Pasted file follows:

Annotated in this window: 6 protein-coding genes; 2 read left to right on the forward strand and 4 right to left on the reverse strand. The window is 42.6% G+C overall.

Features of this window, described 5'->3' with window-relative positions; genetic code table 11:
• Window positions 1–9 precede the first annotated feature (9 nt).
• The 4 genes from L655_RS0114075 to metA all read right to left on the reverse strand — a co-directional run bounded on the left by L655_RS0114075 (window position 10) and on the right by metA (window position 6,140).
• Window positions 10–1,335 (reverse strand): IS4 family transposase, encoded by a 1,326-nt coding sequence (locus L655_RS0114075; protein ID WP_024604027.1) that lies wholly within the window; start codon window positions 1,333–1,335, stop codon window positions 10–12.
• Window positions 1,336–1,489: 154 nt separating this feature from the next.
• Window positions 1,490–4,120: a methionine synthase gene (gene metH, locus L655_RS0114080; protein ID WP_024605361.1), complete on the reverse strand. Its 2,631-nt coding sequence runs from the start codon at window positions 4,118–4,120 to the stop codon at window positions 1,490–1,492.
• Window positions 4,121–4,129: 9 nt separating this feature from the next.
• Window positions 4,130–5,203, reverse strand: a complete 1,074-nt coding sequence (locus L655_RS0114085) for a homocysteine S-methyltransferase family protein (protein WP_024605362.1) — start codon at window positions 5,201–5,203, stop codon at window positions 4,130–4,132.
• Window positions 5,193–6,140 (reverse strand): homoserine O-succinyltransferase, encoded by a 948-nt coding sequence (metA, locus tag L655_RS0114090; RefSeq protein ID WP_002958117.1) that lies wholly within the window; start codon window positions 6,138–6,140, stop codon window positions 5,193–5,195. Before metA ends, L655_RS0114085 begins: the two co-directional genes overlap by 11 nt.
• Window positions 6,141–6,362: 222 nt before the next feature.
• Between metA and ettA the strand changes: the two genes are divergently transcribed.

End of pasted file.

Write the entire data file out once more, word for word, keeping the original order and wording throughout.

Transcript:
Annotated in this window: 6 protein-coding genes; 2 read left to right on the forward strand and 4 right to left on the reverse strand. The window is 42.6% G+C overall.

Features of this window, described 5'->3' with window-relative positions; genetic code table 11:
• Window positions 1–9 precede the first annotated feature (9 nt).
• The 4 genes from L655_RS0114075 to metA all read right to left on the reverse strand — a co-directional run bounded on the left by L655_RS0114075 (window position 10) and on the right by metA (window position 6,140).
• Window positions 10–1,335 (reverse strand): IS4 family transposase, encoded by a 1,326-nt coding sequence (locus L655_RS0114075; protein ID WP_024604027.1) that lies wholly within the window; start codon window positions 1,333–1,335, stop codon window positions 10–12.
• Window positions 1,336–1,489: 154 nt separating this feature from the next.
• Window positions 1,490–4,120: a methionine synthase gene (gene metH, locus L655_RS0114080; protein ID WP_024605361.1), complete on the reverse strand. Its 2,631-nt coding sequence runs from the start codon at window positions 4,118–4,120 to the stop codon at window positions 1,490–1,492.
• Window positions 4,121–4,129: 9 nt separating this feature from the next.
• Window positions 4,130–5,203, reverse strand: a complete 1,074-nt coding sequence (locus L655_RS0114085) for a homocysteine S-methyltransferase family protein (protein WP_024605362.1) — start codon at window positions 5,201–5,203, stop codon at window positions 4,130–4,132.
• Window positions 5,193–6,140 (reverse strand): homoserine O-succinyltransferase, encoded by a 948-nt coding sequence (metA, locus tag L655_RS0114090; RefSeq protein ID WP_002958117.1) that lies wholly within the window; start codon window positions 6,138–6,140, stop codon window positions 5,193–5,195. Before metA ends, L655_RS0114085 begins: the two co-directional genes overlap by 11 nt.
• Window positions 6,141–6,362: 222 nt before the next feature.
• Between metA and ettA the strand changes: the two genes are divergently transcribed.